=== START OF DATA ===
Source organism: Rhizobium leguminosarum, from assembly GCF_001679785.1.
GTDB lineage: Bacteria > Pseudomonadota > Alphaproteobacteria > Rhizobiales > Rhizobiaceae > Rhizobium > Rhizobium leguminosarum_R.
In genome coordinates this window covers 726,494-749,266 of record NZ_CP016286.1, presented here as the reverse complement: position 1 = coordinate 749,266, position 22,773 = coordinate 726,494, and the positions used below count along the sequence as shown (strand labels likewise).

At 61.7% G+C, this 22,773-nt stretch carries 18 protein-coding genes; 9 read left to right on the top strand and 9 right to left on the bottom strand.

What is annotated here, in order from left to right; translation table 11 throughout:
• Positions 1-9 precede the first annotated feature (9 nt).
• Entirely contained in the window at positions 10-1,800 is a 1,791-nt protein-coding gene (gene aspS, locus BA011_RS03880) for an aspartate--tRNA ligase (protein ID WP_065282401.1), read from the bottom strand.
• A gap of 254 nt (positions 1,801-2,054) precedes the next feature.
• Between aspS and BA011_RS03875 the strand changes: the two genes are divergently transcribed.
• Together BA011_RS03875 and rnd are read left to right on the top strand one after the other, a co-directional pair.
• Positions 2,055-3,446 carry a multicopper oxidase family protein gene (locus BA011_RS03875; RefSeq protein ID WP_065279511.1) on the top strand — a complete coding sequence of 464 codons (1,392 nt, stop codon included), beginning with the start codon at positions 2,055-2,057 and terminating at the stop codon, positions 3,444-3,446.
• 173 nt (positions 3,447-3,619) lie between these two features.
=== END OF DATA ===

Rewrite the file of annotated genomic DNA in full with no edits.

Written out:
Source organism: Rhizobium leguminosarum, from assembly GCF_001679785.1.
GTDB lineage: Bacteria > Pseudomonadota > Alphaproteobacteria > Rhizobiales > Rhizobiaceae > Rhizobium > Rhizobium leguminosarum_R.
In genome coordinates this window covers 726,494-749,266 of record NZ_CP016286.1, presented here as the reverse complement: position 1 = coordinate 749,266, position 22,773 = coordinate 726,494, and the positions used below count along the sequence as shown (strand labels likewise).

At 61.7% G+C, this 22,773-nt stretch carries 18 protein-coding genes; 9 read left to right on the top strand and 9 right to left on the bottom strand.

What is annotated here, in order from left to right; translation table 11 throughout:
• Positions 1-9 precede the first annotated feature (9 nt).
• Entirely contained in the window at positions 10-1,800 is a 1,791-nt protein-coding gene (gene aspS, locus BA011_RS03880) for an aspartate--tRNA ligase (protein ID WP_065282401.1), read from the bottom strand.
• A gap of 254 nt (positions 1,801-2,054) precedes the next feature.
• Between aspS and BA011_RS03875 the strand changes: the two genes are divergently transcribed.
• Together BA011_RS03875 and rnd are read left to right on the top strand one after the other, a co-directional pair.
• Positions 2,055-3,446 carry a multicopper oxidase family protein gene (locus BA011_RS03875; RefSeq protein ID WP_065279511.1) on the top strand — a complete coding sequence of 464 codons (1,392 nt, stop codon included), beginning with the start codon at positions 2,055-2,057 and terminating at the stop codon, positions 3,444-3,446.
• 173 nt (positions 3,447-3,619) lie between these two features.